Would a 16’x8’ field still use the same number of tiles?
Wouldn’t many different robot sizes require a ton of different sizing tools? Also, I think the size limit helps create a standard for robot shipping. Teams don’t have to spend money on a new box every year to haul their robot to Worlds. And someone could easily make a tall lift-less robot (8"x8"x46"), so new teams wouldn’t get the experience of building a lift.
A 16’ x 8’ foot field would use less tiles. 32 tiles instead of 36 tiles, so it is a little bit small area.
You don’t need sizing tools, just a good old measuring tape. Still you could bring the idea in to more reasonable levels. A 8"x8"x46" robot would be funny to see, but talk about a center of gravity problem being so tall.
True, our 42" Gateway bot was pretty tippy. I suppose it could have wheels fold out to expand the base.
That makes me think of stairs, the ‘Leg-Wheels’ perhaps?
I think that the 2013-2014 game should be called Ascension and the objective of the game would be to put Blue and Red colored PVC pipes onto “posts” attached to a sheet metal pyramid (like round up but bigger) with each level of the pyramid being worth more points. It would be challenging to make a robot small enough to go under the lowest level of the pyramid and make it go high enough so that it can score on a post. There would probably be a corner goal as well for the newer teams. Bonus points for hanging could be a possibility depending how high up you are on the pyramid like in round up.
These would be interesting gimmicks, but increasing any of the dimensions of the standard VEX game will inevitably be very inconvenient for teams.
I’m sure there are a lot of teams who have enough space where they meet for a 12’ x 12’ field but wouldn’t have enough space for a 16’ x 8’ one. This either means they need to find a new meeting space, which isn’t likely to be easy, or they need to stop using a competition sized field.
Likewise, there are a lot of teams that can transport an 18’ cube but would have trouble transporting a larger one. The College game this year has a 24’ cube robot, but the maximum size for check-in luggage on many airlines is a 20’ cube. This means transporting 18’ robots is pretty easy, but transporting 24’ robots is going to be expensive and much more difficult. This is before considering the cost of new robot transport boxes, as The VEX Raptors mentioned.
So while changing around the parameters of the standard vex game might be fun, it introduces a lot of extra inconvenience and cost for participating teams. I think there’s plenty of room to be creative within the limits of the traditional game.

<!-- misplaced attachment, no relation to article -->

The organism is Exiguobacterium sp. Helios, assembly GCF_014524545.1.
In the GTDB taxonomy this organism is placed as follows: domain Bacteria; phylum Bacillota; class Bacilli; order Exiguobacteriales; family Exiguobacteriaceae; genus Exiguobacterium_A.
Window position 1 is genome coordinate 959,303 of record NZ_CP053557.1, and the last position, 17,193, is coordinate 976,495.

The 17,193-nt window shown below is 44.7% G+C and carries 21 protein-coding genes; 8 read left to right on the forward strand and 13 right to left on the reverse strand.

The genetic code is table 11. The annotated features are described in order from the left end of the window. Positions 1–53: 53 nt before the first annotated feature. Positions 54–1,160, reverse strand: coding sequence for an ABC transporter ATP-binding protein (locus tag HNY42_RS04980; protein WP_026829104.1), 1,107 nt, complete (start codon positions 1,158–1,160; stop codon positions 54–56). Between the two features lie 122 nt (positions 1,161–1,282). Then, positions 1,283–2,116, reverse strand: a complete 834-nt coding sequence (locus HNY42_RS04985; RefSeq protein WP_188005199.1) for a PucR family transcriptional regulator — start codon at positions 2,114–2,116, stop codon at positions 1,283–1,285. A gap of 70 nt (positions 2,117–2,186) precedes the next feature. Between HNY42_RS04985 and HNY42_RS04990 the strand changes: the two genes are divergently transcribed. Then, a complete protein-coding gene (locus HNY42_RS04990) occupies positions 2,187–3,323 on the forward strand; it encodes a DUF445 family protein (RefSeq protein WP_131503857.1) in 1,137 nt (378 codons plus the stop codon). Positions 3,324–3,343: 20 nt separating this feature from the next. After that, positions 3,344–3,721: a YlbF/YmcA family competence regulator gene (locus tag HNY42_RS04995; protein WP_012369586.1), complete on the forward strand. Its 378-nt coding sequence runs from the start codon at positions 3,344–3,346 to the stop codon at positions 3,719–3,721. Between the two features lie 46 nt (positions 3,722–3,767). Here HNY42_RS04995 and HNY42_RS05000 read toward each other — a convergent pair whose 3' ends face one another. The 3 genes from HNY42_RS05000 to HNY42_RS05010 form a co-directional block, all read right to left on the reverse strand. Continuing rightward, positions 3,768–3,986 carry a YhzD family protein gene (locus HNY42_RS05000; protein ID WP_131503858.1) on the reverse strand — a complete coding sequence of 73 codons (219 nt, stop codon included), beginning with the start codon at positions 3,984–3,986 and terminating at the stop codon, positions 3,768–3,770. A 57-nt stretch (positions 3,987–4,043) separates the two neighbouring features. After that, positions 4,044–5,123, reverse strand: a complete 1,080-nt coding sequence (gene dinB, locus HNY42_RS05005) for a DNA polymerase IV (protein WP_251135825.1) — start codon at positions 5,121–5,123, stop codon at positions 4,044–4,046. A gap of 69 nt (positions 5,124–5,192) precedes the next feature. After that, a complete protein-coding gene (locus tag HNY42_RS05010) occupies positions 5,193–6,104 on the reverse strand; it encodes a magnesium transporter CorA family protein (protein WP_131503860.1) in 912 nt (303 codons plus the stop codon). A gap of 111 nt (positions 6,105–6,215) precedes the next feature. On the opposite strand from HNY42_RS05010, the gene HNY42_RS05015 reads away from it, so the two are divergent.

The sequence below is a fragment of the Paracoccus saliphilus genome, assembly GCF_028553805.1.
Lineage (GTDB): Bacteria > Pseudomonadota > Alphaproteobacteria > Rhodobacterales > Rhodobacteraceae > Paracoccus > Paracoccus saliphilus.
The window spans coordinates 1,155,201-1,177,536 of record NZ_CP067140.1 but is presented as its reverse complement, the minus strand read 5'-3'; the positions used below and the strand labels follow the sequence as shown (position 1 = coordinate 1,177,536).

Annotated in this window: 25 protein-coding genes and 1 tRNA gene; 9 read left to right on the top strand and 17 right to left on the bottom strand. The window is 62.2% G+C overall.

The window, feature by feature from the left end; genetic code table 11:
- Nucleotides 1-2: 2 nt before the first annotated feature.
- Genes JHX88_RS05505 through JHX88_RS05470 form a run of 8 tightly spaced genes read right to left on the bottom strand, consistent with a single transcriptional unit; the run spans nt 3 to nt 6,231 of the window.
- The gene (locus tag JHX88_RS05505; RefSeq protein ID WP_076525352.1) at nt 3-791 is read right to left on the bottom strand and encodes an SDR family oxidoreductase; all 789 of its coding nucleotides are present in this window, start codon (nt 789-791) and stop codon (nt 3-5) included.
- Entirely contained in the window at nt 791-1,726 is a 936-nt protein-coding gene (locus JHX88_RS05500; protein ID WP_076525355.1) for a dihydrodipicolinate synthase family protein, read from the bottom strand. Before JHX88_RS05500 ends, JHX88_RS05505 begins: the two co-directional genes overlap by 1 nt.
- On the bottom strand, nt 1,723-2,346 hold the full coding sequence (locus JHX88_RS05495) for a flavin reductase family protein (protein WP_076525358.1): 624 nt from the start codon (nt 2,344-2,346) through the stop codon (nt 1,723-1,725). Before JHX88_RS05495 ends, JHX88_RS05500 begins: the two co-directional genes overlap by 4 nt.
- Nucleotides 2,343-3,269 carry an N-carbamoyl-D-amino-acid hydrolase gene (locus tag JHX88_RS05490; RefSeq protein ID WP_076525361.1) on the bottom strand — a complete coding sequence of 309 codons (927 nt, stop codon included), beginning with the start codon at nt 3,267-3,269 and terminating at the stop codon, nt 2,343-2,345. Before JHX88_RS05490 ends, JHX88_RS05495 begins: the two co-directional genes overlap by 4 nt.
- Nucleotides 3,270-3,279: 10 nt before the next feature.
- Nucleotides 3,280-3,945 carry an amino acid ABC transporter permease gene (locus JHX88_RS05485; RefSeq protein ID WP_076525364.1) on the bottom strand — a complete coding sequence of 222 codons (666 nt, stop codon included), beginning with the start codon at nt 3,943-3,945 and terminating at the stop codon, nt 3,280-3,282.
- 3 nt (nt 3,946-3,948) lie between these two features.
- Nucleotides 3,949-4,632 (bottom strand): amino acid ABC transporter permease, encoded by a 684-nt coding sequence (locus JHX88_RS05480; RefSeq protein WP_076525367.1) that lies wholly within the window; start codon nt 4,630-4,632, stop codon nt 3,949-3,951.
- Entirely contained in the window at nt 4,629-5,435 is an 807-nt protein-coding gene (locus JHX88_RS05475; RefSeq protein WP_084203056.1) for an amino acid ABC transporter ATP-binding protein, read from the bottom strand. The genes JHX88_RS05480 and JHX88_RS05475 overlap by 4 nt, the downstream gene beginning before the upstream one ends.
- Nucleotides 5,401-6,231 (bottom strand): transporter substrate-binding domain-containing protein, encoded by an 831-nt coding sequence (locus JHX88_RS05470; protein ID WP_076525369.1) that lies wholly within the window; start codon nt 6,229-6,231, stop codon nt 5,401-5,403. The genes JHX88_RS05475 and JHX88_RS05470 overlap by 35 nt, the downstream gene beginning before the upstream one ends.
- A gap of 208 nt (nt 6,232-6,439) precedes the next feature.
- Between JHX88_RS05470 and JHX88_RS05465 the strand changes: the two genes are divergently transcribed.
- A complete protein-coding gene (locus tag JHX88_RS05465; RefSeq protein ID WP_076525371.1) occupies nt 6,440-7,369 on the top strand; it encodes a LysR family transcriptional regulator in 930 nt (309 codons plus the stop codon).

id really like to see a huge contrast in object sizes such as the bonus ball in clean sweep, or the bonus cube in elevation
bonus objects that are many times bigger will force teams to have more innovative intakes
for this year, the yellow sacks would have been 10 times bigger and 5 lbs each?
and maybe DOUBLE everything in the goal its scored in? (haha, im getting this from the doubler in gateway)
but a greater difference in size would really bring up the challenge
Teams can make work around their work space. May be an inconvenience, but teams will manage. I am sure there are teams right now who can’t fully fit the 12’x12’ game as is. Nor do I doubt VEX designed a 12’x12’ game specifically because it would fit in every team space. The idea that you must stick to a 12’x12’ only boxes you in, and limits your game designs.
Also with allowing different size robots, this is also something teams could manage themselves. Right now not every team decides to go to the full 18" cube dimensions. Allowing them to expand in another dimension opens things up a lot. As for shipping, well that is something each individual team needs to figure out on their own. Maybe a team designs their robot to be taken into 2 individual parts, that can fit into their existing shipping crate.
These limits are only placed by the people thinking inside the box. Once you start thinking outside the box, the ideas can be opened up a lot more.
Another idea, you could introduce a weight to size ratio. Only 12 inches height at x weight. Only 15 inches height at y weight. and only 18 inches height at z weight. This makes people make designs factoring weight into the problem (weight is a real world issue after all).
And your right there are a lot of things you can do with the existing game to make it more innovative. I stand by the idea of tweaking the Worlds game so it is just a little bit different then the regular season (was done with programming). Just enough so that it separates the true designers and the copy cats.
Also I think a lot of good games were put forth in the game design contest last season. I think it would be awesome for VEX to use a game designed by a student.